The Risk Of Catholic Infiltration In Ireland
The news has been widely publicised that Archbishop Martin of Dublin has criticised those young Irish priests who, uncaring of the new Age Of Catholic Protestantism, insist with such an obnoxious and uncharitable nuisance as Catholic teaching.
The way the Archbishop criticises the young orthodox priests is very telling: they would be, we are informed, “conformist”, and “closed”.
Well I never…
Last time I looked, the first duty of a priest was to espouse conformism; to be, in fact, the very epitome of it. Or since when has anti conformism become a positive trait in a priest? Who is a good priest for Archbishop Martin? One who teaches his sheep that it is not necessary to convert anyone to Catholicism?
The same goes, of course, with the “closed” thing; a word which means nothing (the bishop himself is “closed” to pedophilia, surely?) but clearly conveys a clear message that orthodoxy itself must now be seen as narrow-minded. Which explains what “closed” means in this context: Catholic.
One seems to understand how Father Martin made a career, does one not?
Still: it is a consolation to know that in this vast lake of mud, Catholic nymphaeas in the form of orthodox priests are still growing here and there; so much so, that the Bishop must intervene, lest one day Ireland should become Catholic again.
You see: certainly, Francis is a huge problem, because before him the Popes were at least presentable. But the other and vaster problem is the very many little Francis running countless dioceses; they have been left, in essentials, unpunished and even undisturbed by those very same presentable Popes now so fondly remembered, and they were allowed to slowly infiltrate the ranks of the Cardinals. The accident of the election of one like Francis to the Papacy was therefore, given time, unavoidable given the mentality with which the former Popes have made their appointments.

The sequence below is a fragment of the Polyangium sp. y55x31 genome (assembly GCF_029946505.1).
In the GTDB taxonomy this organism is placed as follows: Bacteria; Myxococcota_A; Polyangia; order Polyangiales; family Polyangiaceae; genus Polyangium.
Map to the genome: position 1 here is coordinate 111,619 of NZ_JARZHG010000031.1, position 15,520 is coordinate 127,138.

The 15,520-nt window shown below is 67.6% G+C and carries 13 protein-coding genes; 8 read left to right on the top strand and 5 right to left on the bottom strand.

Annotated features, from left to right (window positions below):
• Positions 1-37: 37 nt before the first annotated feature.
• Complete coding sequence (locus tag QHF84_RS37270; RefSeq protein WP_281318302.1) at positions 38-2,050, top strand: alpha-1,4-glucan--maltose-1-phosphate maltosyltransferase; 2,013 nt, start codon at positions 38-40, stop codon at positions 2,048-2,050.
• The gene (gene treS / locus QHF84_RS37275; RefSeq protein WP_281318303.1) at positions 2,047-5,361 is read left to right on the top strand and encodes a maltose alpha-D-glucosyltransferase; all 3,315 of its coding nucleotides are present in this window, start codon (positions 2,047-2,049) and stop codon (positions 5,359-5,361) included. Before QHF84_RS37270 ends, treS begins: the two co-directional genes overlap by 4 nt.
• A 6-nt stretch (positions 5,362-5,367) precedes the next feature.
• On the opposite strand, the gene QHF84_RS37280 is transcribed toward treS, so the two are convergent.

No, I do not think the Cardinals – most of them anyway – really knew what they were doing. But when you have so many rotten apples in the Sistine Chapel, it is unavoidable that at some point one be given a Mozzetta. Which he will then, rather coherently with his rotten thinking, refuse to wear.
My prayers are with the young orthodox priests in Ireland, whose Catholicism so much alarms the Archbishop; and with all young and less young priests who take their vocation seriously, and believe they will have to give an account for it one day.
Frankly, I very much doubt Archbishop Martin has the same belief as them.